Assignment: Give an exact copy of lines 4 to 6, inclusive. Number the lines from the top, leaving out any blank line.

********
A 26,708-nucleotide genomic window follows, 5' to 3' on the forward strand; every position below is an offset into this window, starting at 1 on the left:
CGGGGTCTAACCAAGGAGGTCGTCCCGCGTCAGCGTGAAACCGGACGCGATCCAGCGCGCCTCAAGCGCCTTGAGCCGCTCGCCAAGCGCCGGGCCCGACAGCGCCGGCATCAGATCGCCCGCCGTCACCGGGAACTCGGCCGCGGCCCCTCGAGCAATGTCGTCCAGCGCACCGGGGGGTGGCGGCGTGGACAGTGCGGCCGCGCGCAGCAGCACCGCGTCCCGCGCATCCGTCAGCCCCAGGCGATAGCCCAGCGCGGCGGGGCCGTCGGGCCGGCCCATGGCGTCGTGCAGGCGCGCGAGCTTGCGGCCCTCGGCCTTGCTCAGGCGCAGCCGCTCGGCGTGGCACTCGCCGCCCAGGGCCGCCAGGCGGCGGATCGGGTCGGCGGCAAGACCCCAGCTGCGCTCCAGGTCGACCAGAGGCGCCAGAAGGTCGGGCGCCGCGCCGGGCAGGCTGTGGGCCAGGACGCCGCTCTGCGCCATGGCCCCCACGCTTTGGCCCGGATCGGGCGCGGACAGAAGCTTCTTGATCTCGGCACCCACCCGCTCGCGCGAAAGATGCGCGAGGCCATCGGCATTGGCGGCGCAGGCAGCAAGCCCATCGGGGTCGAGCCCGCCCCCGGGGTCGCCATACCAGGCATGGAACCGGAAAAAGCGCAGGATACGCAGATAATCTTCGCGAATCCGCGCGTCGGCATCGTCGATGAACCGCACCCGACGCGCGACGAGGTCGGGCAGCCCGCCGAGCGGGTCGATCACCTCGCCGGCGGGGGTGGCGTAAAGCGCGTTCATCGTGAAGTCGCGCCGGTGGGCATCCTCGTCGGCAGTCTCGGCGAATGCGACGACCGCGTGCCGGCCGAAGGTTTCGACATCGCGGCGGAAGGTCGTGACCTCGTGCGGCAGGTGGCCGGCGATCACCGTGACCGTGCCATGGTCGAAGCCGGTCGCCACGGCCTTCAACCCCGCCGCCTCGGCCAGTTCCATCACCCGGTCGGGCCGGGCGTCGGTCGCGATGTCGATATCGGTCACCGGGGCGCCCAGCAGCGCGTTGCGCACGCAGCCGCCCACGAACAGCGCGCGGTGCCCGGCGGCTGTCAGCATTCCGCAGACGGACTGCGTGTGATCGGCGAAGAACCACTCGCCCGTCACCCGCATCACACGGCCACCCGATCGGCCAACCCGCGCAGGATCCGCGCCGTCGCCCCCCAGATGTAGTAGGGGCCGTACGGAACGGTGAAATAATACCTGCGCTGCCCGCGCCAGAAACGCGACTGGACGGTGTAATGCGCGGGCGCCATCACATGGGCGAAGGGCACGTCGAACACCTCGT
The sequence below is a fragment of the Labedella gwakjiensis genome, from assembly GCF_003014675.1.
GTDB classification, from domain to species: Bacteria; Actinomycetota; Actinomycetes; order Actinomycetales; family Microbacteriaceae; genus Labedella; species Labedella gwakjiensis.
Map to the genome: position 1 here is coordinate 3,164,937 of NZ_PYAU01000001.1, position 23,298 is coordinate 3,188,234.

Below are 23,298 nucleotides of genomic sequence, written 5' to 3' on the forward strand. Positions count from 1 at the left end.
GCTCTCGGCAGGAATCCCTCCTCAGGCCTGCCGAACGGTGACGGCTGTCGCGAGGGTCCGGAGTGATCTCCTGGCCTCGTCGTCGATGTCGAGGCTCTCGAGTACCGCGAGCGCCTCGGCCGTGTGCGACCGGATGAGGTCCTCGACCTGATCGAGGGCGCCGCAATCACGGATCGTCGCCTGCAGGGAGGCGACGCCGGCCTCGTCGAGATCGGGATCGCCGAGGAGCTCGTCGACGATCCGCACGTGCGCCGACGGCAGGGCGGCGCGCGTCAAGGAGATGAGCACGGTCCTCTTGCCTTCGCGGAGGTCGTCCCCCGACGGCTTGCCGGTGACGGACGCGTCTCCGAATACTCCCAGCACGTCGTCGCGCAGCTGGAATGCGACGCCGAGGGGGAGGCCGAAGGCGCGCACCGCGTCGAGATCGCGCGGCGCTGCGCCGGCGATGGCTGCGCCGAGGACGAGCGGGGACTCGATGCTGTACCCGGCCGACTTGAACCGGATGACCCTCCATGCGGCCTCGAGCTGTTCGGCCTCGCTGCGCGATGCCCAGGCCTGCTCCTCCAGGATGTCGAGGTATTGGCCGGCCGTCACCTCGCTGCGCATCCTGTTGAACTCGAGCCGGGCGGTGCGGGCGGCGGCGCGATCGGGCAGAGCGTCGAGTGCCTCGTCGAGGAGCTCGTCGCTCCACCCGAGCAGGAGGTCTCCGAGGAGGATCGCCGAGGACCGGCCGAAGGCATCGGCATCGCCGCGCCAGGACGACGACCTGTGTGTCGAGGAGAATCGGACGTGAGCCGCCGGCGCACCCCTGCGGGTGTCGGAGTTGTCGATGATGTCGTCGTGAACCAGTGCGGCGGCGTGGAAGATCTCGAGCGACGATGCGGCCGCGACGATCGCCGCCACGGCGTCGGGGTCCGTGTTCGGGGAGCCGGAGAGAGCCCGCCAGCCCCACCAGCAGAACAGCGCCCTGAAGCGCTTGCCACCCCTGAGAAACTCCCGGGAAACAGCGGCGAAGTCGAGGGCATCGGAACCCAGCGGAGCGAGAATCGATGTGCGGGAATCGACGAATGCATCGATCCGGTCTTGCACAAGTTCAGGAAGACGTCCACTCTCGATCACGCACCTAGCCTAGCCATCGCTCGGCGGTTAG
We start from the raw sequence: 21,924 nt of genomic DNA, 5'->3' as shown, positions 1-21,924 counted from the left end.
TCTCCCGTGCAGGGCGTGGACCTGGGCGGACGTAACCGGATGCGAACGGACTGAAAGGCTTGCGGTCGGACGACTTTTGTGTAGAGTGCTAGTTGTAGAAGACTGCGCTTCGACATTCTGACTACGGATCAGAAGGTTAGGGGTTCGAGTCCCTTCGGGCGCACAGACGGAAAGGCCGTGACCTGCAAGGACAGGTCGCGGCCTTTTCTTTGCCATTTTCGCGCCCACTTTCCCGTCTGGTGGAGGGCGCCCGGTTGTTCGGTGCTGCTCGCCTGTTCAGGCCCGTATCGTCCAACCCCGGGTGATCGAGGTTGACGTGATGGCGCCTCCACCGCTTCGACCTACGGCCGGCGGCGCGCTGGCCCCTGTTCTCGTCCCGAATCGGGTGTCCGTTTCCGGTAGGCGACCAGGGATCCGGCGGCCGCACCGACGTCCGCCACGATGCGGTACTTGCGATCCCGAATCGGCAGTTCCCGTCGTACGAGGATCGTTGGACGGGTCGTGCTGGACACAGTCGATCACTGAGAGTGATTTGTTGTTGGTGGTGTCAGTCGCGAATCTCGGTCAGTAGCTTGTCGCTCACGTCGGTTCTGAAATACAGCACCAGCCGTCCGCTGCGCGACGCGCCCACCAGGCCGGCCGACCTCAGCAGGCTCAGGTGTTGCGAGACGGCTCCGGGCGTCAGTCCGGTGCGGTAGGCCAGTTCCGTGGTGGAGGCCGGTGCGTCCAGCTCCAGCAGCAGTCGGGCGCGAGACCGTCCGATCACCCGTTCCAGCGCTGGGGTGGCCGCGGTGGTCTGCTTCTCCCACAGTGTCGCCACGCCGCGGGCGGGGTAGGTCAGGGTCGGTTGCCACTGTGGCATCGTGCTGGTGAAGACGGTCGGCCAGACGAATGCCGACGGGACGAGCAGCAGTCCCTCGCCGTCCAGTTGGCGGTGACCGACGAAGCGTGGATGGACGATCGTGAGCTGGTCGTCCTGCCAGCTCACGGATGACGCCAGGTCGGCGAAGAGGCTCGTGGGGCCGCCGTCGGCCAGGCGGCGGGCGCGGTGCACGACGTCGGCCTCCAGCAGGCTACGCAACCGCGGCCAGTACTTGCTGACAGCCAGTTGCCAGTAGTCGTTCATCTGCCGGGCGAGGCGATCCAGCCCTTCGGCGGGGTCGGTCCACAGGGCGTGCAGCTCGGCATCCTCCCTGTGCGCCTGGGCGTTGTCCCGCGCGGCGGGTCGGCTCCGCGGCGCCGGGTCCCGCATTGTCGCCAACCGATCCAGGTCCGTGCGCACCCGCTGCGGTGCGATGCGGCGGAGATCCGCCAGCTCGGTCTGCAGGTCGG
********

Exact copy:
GTDB classification, from domain to species: Bacteria; Actinomycetota; Actinomycetes; order Actinomycetales; family Microbacteriaceae; genus Labedella; species Labedella gwakjiensis.
Map to the genome: position 1 here is coordinate 3,164,937 of NZ_PYAU01000001.1, position 23,298 is coordinate 3,188,234.

Below are 23,298 nucleotides of genomic sequence, written 5' to 3' on the forward strand. Positions count from 1 at the left end.